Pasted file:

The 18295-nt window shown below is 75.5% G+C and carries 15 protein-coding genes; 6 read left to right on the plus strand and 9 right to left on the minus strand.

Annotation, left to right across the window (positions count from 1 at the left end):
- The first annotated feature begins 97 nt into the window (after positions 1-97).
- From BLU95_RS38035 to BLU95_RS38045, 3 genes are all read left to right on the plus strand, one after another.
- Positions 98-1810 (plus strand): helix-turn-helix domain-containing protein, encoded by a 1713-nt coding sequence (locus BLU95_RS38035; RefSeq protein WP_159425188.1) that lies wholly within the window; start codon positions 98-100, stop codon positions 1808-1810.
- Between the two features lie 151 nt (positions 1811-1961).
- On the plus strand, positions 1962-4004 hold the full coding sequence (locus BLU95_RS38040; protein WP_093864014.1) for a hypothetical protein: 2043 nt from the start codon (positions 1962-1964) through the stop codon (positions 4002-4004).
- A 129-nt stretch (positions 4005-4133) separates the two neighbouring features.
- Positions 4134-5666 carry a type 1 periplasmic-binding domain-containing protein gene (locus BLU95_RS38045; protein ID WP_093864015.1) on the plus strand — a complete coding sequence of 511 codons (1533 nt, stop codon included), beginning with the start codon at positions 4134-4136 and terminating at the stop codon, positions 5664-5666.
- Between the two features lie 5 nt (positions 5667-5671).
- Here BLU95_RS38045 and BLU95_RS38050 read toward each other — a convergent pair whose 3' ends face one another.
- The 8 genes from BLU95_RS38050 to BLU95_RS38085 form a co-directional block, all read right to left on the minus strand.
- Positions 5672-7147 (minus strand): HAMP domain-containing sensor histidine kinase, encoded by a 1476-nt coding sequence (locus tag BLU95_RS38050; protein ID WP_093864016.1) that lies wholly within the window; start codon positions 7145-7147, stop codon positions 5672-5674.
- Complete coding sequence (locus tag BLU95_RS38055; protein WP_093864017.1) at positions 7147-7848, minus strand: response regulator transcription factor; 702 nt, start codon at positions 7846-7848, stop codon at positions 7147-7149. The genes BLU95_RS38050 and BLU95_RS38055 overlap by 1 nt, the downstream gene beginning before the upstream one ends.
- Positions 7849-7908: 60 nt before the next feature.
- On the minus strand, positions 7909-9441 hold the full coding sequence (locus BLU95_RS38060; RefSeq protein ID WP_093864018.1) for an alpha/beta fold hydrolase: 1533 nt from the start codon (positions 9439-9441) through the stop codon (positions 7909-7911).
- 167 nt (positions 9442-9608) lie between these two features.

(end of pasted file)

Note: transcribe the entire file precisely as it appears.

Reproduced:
The 18295-nt window shown below is 75.5% G+C and carries 15 protein-coding genes; 6 read left to right on the plus strand and 9 right to left on the minus strand.

Annotation, left to right across the window (positions count from 1 at the left end):
- The first annotated feature begins 97 nt into the window (after positions 1-97).
- From BLU95_RS38035 to BLU95_RS38045, 3 genes are all read left to right on the plus strand, one after another.
- Positions 98-1810 (plus strand): helix-turn-helix domain-containing protein, encoded by a 1713-nt coding sequence (locus BLU95_RS38035; RefSeq protein WP_159425188.1) that lies wholly within the window; start codon positions 98-100, stop codon positions 1808-1810.
- Between the two features lie 151 nt (positions 1811-1961).
- On the plus strand, positions 1962-4004 hold the full coding sequence (locus BLU95_RS38040; protein WP_093864014.1) for a hypothetical protein: 2043 nt from the start codon (positions 1962-1964) through the stop codon (positions 4002-4004).
- A 129-nt stretch (positions 4005-4133) separates the two neighbouring features.
- Positions 4134-5666 carry a type 1 periplasmic-binding domain-containing protein gene (locus BLU95_RS38045; protein ID WP_093864015.1) on the plus strand — a complete coding sequence of 511 codons (1533 nt, stop codon included), beginning with the start codon at positions 4134-4136 and terminating at the stop codon, positions 5664-5666.
- Between the two features lie 5 nt (positions 5667-5671).
- Here BLU95_RS38045 and BLU95_RS38050 read toward each other — a convergent pair whose 3' ends face one another.
- The 8 genes from BLU95_RS38050 to BLU95_RS38085 form a co-directional block, all read right to left on the minus strand.
- Positions 5672-7147 (minus strand): HAMP domain-containing sensor histidine kinase, encoded by a 1476-nt coding sequence (locus tag BLU95_RS38050; protein ID WP_093864016.1) that lies wholly within the window; start codon positions 7145-7147, stop codon positions 5672-5674.
- Complete coding sequence (locus tag BLU95_RS38055; protein WP_093864017.1) at positions 7147-7848, minus strand: response regulator transcription factor; 702 nt, start codon at positions 7846-7848, stop codon at positions 7147-7149. The genes BLU95_RS38050 and BLU95_RS38055 overlap by 1 nt, the downstream gene beginning before the upstream one ends.
- Positions 7849-7908: 60 nt before the next feature.
- On the minus strand, positions 7909-9441 hold the full coding sequence (locus BLU95_RS38060; RefSeq protein ID WP_093864018.1) for an alpha/beta fold hydrolase: 1533 nt from the start codon (positions 9439-9441) through the stop codon (positions 7909-7911).
- 167 nt (positions 9442-9608) lie between these two features.